Antibody pairs help you save time and money when developing assays. Antibody pairs are available for a diverse set of applications such as ELISA, Lateral Flow (LF) Assays, Western Blotting (WB), Immunoprecipitation (IP) and Proximity Ligation Assays (PLA) for the investigation of Protein-Protein-Interaction. Choose from our pre-selected antibody pairs according to your application:
What are Matched Antibody Pairs?
Matched antibody pairs are crucial components of the different immunoassays which rely on the interaction between antibodies and their corresponding antigens. A matched antibody pair consists of two different antibodies that have been carefully selected and optimized to work together in a specific immunoassay format. One antibody in the pair serves as the capture antibody, and the other as the detection antibody. Here's how they function within an immunoassay:
The capture antibody is immobilized onto a solid surface, such as a microtiter plate well or a membrane. Its role is to selectively bind to the target antigen present in the sample being tested. This immobilization "captures" the antigen and holds it in place for further detection.
Capture antibodies should ideally have high binding affinity and specificity for the target antigen, as they must pull the antigen out of the sample and immobilize it to a surface. Polyclonal antibodies can recognize a broader range of epitopes on the target antigen, which can lead to more efficient capture and binding in some cases. Polyclonal antibodies can be used in situations where the target antigen has multiple different epitopes or is variable in structure.
Monoclonal antibodies are very specific and bind to a single, well-defined epitope on the target antigen. This makes them ideal for detecting the target antigen in a sample. When high specificity and low probability of cross-reactivity with other molecules are required, monoclonal antibodies should be considered as capture antibodies. Monoclonal capture antibodies can be used to quantify target antigen because their specific binding allows accurate estimation of antigen concentration.
The detection antibody is labeled with a detectable marker, such as an enzyme, fluorophore, or radioactive label. This antibody is specific for a different epitope (a distinct binding site) on the same antigen as the capture antibody. It is added to the sample after the capture step and binds to the captured antigen.
Detection antibodies should be able to recognize and detect the bound capture antigen. They must have high affinity and specificity to ensure accurate and reliable results.
Monoclonal or Polyclonal Antibodies? How to choose?
Polyclonal antibodies can be used as detection antibodies when conjugated to a marker that enables the detection reaction, such as fluorescent, enzyme, or radiolabel. Polyclonal antibodies may allow more sensitive detection in some cases because they can recognize different epitopes on the target antigen, which can lead to increased signaling.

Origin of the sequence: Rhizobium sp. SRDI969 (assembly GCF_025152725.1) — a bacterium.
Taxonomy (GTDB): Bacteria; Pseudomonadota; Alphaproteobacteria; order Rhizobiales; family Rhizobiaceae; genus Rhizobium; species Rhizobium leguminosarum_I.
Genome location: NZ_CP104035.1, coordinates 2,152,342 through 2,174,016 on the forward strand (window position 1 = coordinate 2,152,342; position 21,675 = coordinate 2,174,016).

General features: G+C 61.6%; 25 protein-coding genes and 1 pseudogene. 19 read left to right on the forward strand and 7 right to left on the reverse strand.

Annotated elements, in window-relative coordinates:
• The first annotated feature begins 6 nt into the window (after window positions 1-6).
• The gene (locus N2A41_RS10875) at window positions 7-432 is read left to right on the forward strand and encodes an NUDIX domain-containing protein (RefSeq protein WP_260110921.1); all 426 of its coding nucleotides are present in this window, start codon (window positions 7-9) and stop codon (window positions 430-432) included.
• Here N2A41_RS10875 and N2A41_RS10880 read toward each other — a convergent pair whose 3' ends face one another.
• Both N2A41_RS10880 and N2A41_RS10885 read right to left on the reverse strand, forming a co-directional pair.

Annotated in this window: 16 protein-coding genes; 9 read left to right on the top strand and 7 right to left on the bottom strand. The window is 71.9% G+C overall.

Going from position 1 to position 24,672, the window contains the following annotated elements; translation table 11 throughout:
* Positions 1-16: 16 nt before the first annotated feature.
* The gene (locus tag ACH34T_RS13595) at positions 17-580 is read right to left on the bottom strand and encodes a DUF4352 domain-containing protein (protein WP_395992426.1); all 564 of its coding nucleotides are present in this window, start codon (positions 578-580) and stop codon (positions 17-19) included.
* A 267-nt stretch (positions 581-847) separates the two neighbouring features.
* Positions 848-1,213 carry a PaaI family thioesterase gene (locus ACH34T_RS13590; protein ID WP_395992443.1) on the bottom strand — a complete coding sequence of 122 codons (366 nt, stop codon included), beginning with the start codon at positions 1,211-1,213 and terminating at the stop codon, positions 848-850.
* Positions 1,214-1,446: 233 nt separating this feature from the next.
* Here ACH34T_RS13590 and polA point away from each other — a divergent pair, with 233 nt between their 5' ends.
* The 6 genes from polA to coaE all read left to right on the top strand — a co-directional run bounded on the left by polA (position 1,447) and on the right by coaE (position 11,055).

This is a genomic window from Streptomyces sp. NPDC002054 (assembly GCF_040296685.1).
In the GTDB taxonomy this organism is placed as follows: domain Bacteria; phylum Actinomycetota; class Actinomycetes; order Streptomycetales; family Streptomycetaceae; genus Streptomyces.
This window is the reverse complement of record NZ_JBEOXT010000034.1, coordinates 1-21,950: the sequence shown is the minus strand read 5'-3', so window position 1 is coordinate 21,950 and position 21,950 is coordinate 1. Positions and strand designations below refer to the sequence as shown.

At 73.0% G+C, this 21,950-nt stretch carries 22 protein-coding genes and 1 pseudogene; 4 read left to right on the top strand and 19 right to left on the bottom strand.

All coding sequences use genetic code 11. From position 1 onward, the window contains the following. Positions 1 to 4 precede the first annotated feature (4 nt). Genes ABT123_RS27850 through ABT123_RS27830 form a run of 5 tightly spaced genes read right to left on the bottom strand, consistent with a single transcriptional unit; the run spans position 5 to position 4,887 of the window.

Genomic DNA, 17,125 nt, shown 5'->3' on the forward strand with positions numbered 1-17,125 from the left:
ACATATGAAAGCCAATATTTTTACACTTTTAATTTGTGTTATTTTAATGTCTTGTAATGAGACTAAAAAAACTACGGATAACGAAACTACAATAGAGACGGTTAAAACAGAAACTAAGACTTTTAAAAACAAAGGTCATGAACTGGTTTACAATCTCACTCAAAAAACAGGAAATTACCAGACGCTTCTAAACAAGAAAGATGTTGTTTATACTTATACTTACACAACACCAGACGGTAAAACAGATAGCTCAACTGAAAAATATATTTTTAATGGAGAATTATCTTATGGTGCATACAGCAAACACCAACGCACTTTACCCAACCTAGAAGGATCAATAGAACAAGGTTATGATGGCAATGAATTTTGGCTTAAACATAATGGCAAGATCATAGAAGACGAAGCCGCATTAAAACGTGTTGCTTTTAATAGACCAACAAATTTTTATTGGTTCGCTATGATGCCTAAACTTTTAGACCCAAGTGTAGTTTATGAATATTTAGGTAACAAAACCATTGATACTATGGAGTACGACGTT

Monoclonal antibodies that bind to a different epitope of the target antigen than the capture antibody can be used as detection antibodies. This allows the formation of an antigen-antibody complex that is recognized by both the capture and detection antibodies, which can result in a higher signal amplitude and thus increase the sensitivity of the assay. The use of monoclonal detection antibodies may be useful in immunochemical assays such as ELISA, Western blot, and immunohistochemistry to increase detection sensitivity.
It is important to note that the choice of type (monoclonal or polyclonal) and use (capture or detection) of antibodies depends on the specific requirements of the immunoassay in question. In some cases, it may be appropriate to use both monoclonal and polyclonal antibodies in different combinations to maximize assay performance and ensure that the required specific and sensitive results are obtained.
Antibody labeling is a technique used in molecular biology and immunology to attach a detectable marker or label to antibodies. The purpose of antibody labeling is to make the antibodies visible or traceable in various experimental applications. This labeling allows scientists to track, identify, and measure specific proteins or antigens in biological samples, such as cells, tissues, or solutions.
To label antibodies, researchers can choose from a variety of labeling techniques, such as fluorescent dyes, enzymes, or biotin, depending on the intended application and detection method. The process involves attaching a label, which can be a fluorescent dye, enzyme, biotin, or another molecule, to the antibody molecules while preserving their binding specificity. When these labeled antibodies are introduced into a sample containing the target antigen, they bind specifically to the antigen, forming an antibody-antigen complex.
Antibody labeling is a versatile tool with numerous applications, including immunofluorescence for visualizing cellular structures or protein localization, flow cytometry for analyzing cell surface markers, and ELISA for detecting specific proteins in clinical or research samples. antibodies-online offers kits for labeling, discover our biotin and HRP kits down below.